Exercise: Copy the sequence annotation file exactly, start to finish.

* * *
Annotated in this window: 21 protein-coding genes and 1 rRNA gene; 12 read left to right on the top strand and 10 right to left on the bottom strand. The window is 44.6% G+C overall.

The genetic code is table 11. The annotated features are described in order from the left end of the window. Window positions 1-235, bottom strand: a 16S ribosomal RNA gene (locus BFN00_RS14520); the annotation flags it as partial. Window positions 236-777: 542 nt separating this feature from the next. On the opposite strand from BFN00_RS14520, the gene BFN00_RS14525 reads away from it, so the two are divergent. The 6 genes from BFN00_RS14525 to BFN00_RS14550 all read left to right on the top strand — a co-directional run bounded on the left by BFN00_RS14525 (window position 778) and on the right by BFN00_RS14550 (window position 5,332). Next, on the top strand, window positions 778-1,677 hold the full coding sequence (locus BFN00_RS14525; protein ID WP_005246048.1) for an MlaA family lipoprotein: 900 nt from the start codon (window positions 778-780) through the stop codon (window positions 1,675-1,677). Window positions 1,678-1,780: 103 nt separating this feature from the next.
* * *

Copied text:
Annotated in this window: 21 protein-coding genes and 1 rRNA gene; 12 read left to right on the top strand and 10 right to left on the bottom strand. The window is 44.6% G+C overall.

The genetic code is table 11. The annotated features are described in order from the left end of the window. Window positions 1-235, bottom strand: a 16S ribosomal RNA gene (locus BFN00_RS14520); the annotation flags it as partial. Window positions 236-777: 542 nt separating this feature from the next. On the opposite strand from BFN00_RS14520, the gene BFN00_RS14525 reads away from it, so the two are divergent. The 6 genes from BFN00_RS14525 to BFN00_RS14550 all read left to right on the top strand — a co-directional run bounded on the left by BFN00_RS14525 (window position 778) and on the right by BFN00_RS14550 (window position 5,332). Next, on the top strand, window positions 778-1,677 hold the full coding sequence (locus BFN00_RS14525; protein ID WP_005246048.1) for an MlaA family lipoprotein: 900 nt from the start codon (window positions 778-780) through the stop codon (window positions 1,675-1,677). Window positions 1,678-1,780: 103 nt separating this feature from the next.